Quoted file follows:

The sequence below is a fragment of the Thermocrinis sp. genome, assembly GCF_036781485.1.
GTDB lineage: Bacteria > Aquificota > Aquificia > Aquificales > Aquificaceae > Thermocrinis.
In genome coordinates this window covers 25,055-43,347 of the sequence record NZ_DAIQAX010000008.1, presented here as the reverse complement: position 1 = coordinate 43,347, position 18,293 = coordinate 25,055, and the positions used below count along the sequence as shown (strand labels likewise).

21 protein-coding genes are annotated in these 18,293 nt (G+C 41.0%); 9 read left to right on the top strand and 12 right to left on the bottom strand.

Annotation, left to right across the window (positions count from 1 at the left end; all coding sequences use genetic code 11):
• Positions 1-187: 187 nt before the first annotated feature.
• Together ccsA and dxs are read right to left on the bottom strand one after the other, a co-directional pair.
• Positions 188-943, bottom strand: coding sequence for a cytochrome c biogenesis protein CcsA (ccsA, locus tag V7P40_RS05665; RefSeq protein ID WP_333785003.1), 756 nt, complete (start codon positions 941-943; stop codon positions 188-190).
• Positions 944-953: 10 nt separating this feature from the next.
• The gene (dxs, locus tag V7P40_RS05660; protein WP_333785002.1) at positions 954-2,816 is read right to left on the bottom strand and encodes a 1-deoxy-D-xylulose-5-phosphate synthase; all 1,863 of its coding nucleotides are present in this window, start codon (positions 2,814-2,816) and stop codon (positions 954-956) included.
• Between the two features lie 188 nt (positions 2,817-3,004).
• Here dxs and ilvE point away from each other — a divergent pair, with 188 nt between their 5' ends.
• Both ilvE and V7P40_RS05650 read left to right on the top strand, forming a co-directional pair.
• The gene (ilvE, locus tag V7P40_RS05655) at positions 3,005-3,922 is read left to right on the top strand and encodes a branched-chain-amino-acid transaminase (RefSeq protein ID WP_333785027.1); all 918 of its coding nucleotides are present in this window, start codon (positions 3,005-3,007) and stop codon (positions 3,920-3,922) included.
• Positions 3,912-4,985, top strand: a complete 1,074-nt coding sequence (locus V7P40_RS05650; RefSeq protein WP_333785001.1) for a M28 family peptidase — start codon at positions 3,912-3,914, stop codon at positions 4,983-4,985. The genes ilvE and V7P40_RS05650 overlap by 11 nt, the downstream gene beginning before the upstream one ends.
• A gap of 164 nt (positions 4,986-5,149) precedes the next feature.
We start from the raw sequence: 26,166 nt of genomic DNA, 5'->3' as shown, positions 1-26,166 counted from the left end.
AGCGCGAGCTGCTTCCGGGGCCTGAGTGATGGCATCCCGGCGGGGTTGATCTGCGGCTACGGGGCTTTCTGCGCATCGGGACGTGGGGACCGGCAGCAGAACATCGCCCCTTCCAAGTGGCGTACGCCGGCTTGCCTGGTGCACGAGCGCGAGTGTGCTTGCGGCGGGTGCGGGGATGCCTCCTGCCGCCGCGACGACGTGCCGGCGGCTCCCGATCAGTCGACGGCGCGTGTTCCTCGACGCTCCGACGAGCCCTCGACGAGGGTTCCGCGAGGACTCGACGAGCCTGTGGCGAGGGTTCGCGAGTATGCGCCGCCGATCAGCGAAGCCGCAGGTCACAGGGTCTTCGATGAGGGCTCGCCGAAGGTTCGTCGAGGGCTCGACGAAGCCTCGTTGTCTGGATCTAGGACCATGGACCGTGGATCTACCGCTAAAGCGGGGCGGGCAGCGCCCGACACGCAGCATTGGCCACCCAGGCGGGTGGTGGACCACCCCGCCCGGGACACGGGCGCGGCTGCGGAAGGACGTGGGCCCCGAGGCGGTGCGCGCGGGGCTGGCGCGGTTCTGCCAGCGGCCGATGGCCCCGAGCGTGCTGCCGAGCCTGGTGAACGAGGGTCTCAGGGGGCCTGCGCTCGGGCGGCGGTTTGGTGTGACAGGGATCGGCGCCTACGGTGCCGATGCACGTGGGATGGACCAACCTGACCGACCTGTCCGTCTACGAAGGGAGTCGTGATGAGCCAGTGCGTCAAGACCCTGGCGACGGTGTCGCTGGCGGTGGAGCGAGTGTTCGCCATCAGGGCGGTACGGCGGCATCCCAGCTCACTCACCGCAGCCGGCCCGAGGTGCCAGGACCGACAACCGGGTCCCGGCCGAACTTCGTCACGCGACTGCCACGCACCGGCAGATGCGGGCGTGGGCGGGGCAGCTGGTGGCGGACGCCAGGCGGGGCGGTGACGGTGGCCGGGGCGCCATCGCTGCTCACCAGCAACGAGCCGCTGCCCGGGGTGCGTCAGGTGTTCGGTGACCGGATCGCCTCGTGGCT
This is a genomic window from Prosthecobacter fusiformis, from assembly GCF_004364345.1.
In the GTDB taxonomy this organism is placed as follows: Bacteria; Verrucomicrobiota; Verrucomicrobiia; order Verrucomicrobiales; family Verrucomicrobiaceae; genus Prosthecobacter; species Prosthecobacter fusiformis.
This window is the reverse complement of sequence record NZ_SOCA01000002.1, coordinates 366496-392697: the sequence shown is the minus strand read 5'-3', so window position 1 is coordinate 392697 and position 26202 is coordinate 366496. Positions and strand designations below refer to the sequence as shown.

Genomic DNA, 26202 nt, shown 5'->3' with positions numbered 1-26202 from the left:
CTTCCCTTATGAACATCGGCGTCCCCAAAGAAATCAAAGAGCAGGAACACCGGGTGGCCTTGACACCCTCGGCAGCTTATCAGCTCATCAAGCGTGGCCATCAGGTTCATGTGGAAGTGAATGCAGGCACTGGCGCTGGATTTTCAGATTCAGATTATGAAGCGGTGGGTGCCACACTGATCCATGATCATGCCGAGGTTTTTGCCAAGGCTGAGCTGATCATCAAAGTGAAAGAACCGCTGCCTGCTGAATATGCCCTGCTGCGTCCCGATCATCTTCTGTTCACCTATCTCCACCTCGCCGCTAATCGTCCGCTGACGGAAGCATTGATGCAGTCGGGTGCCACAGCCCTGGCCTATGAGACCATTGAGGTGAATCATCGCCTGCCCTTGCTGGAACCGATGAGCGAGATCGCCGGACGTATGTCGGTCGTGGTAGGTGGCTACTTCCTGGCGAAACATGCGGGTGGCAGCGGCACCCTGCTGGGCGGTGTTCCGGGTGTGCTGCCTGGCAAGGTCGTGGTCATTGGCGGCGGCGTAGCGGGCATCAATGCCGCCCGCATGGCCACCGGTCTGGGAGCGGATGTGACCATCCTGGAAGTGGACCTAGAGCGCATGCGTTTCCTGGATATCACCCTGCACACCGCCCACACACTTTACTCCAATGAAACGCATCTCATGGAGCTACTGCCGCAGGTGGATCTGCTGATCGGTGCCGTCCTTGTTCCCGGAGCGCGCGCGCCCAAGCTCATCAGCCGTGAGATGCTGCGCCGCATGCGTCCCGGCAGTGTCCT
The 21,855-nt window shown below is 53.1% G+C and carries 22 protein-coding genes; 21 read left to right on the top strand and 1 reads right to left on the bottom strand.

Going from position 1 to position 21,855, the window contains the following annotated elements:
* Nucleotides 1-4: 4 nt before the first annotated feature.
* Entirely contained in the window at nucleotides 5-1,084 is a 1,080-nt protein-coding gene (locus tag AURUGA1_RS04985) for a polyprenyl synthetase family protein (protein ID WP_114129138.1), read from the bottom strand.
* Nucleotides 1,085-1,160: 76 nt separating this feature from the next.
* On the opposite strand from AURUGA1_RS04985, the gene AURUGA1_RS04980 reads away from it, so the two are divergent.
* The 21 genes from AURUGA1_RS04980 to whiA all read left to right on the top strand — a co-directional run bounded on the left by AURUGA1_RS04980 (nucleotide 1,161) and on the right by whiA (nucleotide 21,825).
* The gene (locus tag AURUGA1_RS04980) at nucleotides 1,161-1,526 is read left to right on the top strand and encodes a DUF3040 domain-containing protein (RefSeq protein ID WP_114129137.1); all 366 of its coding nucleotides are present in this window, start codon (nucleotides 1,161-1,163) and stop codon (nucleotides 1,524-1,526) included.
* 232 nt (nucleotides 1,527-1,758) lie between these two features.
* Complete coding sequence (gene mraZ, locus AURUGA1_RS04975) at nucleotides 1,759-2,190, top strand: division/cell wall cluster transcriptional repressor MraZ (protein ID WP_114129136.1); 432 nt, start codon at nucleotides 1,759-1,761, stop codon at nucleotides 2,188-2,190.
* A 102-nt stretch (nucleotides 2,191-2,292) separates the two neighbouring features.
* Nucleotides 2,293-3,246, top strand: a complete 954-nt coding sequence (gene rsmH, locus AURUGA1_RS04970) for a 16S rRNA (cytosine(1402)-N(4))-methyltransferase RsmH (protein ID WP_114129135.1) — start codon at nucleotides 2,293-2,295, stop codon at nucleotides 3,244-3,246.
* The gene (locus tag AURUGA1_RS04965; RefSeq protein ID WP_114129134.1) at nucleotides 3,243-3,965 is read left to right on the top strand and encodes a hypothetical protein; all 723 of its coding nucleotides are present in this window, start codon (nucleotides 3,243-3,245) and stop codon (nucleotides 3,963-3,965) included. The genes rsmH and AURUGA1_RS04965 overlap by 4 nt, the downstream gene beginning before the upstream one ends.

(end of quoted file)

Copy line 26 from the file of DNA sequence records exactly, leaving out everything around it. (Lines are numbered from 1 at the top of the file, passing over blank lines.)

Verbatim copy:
* Nucleotides 1-4: 4 nt before the first annotated feature.